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Terrebonne, families of nursing home residents at odds over their return

The parish president says that with the parish's two main hospitals not taking inpatients, he can't allow nursing home residents to return yet.

At least three nursing homes in Terrebonne Parish have been fully repaired, inspected and are ready to reopen.

But a full month after Hurricane Ida forced residents to evacuate to facilities hours away, there’s still a debate among parish leaders, state health officials and nursing home operators over when it’s safe to bring back hundreds of displaced residents.

Patients and their families say they are desperate to return.

“She is so sad. We're all sad, and I feel sick, literally,” said Susan Clement, whose 84-year-old mother, Carmen, normally lives at the Oaks of Houma but has been staying at a nursing home in Alexandria since the storm. “She knows no one over there. The nurses don't know her, and she just needs to get back home. This is her home.”

Jody DePriest is the administrator for four nursing homes in southeast Louisiana, including the Oaks and Heritage Manor, another Terrebonne Parish facility. He said nearly 200 patients have been displaced from the two Houma locations, and more than 300 staff members are waiting to return to work.

“We feel like we can do a good job at facilities that are structurally sound,” DePriest said. “We have all the communication tools and everything that we had pre-storm to go back to operating the way that we did before.”

DePriest sent an email to Louisiana Department of Health and Terrebonne Parish officials on Sept. 20, asking for a date to reopen.

“I plead with anyone that will listen that we can support our residents and can handle many medical situations with our medical directors, nurse practitioners, registered nurses, nursing assistants, etc.,” DePriest wrote. “Just because our residents live in a skilled nursing facility should not mean they (should) not be afforded the same rights and privileges to return home as any other elderly citizen in the parish….”

But Parish President Gordon Dove is pushing back and wants the Louisiana Department of Health to make the decision.

“We want them back in Terrebonne Parish. We want them near their loved ones,” Dove said. “(But) we have to make sure that Terrebonne can take them, medically.”

Dove says it’s too risky for elderly nursing patients to return while the parish’s two main hospitals, Terrebonne General Hospital and Leonard Chabert Medical Center, have no inpatient beds available.

Administrators from both hospitals sent letters to the parish last week saying they won’t be able to take any nursing home patients if they need to be admitted overnight. Dove said that remains the case this week and likely won’t change until November.

Dove’s parish attorney, Julius Hebert, sent a letter Friday to the Louisiana Department of Health citing state laws that put the state in charge of “the transfer and safety of nursing home residents.” On Tuesday, Dove met with State Health Officer Dr. Joseph Kanter and other state officials to discuss next steps.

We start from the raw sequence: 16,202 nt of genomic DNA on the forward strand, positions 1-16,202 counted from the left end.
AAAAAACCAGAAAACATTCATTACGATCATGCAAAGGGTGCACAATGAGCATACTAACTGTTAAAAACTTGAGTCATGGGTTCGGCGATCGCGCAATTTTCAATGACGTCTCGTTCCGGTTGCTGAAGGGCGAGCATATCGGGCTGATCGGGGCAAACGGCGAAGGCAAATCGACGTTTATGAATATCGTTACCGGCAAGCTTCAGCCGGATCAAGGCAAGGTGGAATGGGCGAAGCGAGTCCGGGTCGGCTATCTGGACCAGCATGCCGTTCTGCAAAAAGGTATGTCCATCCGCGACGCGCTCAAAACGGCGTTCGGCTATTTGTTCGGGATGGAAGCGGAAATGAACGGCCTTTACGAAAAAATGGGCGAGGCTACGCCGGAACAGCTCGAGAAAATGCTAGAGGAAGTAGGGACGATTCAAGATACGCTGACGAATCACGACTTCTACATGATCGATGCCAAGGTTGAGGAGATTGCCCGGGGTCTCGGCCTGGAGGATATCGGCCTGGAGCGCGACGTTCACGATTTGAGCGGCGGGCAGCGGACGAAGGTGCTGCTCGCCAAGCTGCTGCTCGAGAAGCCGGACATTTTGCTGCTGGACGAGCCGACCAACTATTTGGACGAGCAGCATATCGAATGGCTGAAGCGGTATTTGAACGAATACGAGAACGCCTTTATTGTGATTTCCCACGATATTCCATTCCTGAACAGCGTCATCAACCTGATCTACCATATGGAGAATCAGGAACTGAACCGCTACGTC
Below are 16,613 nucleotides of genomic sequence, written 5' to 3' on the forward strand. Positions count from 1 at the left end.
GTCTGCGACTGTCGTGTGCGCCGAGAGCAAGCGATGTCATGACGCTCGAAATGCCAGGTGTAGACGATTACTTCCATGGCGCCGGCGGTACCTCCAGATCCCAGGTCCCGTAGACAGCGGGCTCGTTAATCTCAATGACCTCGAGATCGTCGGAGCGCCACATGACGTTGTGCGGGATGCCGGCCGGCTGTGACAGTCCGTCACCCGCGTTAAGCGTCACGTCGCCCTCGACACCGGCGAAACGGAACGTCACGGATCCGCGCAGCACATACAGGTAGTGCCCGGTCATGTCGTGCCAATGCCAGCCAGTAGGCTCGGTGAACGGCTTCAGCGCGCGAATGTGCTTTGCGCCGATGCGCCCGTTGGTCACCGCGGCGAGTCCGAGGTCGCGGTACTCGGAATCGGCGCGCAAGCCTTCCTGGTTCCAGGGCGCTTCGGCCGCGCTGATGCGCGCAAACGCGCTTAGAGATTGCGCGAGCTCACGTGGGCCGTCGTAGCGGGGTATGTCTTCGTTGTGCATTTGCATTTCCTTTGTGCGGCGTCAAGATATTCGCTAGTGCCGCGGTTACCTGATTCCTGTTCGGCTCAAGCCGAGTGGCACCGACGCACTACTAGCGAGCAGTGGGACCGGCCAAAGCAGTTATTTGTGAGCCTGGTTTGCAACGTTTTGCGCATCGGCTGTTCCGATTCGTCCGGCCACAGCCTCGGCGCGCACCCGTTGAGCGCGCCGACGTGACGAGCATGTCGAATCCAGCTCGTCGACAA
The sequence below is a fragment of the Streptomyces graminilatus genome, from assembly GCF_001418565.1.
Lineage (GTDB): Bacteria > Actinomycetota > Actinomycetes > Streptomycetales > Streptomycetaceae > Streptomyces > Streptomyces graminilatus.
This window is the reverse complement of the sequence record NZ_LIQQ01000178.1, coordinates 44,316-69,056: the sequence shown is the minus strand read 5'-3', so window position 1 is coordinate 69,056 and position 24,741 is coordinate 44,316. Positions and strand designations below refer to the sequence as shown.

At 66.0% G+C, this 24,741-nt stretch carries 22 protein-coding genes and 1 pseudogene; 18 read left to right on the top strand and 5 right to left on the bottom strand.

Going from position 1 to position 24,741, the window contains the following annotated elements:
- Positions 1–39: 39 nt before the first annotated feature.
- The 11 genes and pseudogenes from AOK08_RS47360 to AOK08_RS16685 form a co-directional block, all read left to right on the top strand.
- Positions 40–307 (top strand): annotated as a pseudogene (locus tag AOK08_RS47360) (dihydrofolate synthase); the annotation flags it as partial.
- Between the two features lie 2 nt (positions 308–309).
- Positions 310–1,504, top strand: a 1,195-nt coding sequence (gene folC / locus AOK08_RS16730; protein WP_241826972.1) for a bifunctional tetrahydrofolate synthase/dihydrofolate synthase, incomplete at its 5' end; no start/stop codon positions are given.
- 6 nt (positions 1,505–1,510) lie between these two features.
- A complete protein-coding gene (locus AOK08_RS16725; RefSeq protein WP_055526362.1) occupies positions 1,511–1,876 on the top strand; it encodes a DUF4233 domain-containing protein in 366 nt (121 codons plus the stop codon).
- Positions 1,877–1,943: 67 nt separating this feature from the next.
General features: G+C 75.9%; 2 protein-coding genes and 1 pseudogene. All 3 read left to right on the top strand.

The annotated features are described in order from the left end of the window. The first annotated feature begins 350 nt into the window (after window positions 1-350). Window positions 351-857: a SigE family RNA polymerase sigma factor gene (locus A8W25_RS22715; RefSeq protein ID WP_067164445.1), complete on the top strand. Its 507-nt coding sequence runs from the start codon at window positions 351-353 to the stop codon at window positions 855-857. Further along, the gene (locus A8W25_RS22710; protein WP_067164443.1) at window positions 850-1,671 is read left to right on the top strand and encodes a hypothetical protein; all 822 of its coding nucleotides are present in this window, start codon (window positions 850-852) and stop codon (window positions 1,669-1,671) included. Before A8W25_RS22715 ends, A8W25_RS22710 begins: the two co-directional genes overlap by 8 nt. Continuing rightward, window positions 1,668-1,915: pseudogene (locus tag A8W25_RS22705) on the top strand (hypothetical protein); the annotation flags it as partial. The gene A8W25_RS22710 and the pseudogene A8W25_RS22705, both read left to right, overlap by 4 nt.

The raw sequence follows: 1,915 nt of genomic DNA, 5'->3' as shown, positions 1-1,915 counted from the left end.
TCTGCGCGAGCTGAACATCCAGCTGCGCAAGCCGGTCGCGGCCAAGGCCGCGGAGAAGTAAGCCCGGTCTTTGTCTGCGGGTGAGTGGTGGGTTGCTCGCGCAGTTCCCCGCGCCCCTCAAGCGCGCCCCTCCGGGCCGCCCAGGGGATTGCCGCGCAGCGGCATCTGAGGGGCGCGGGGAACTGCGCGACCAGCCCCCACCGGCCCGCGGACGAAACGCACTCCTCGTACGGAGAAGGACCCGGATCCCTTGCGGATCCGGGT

“My contention is I'm a parish president,” Dove said. “I could tell you everything about our infrastructure. But I'm not a doctor. I don't run a hospital.”

Dove says he’s also worried about a potential post-Ida surge of Covid as people return to a parish where just 34 percent of residents are fully vaccinated.

DePriest acknowledges that Dove has a legitimate concern about the lack of hospital beds after Ida’s devastating winds knocked off the roof at Terrebonne General. But he and others say there are other options besides closing the parish to his residents.

DePriest said the nursing homes can provide beds and skilled nursing so the hospitals can discharge patients and help ease their burden.

Plus, he said hospitals in Thibodaux, New Orleans and Morgan City have signed agreements to admit patients from his facilities, if they have an emergency that requires hospital care.

Terrebonne Parish Councilman Gerald Michel, a former pharmacy manager, said he has independently confirmed that nearby hospitals outside the parish, including Thibodaux Regional Medical Center in neighboring Lafourche Parish, are ready to take Houma nursing home patients.

“Each one of those patients has someone who is responsible for them,” Michel said. “So, let them sign a waiver if they need to. Explain to them the nearest hospital is Thibodaux General. But these people need to be in a comfortable situation.”

Michel said there’s “no good reason” to deny nursing home patients the option to return to fully functional facilities, and he called on Dove to make the call.

“Leadership involves making the hard decisions, not passing it off on someone else,” he said.

Clement said she hopes Dove doesn’t wait for LDH and takes action now.

“He needs to do whatever he can to get them back. And if Thibodaux or New Orleans, if they get sick, there's other options,” she said.

CORRECTION: A previous version of this story incorrectly said Parish Councilman Gerald Michel is a pharmacist. He is a former manager of pharmacies, but was never a licensed pharmacist.

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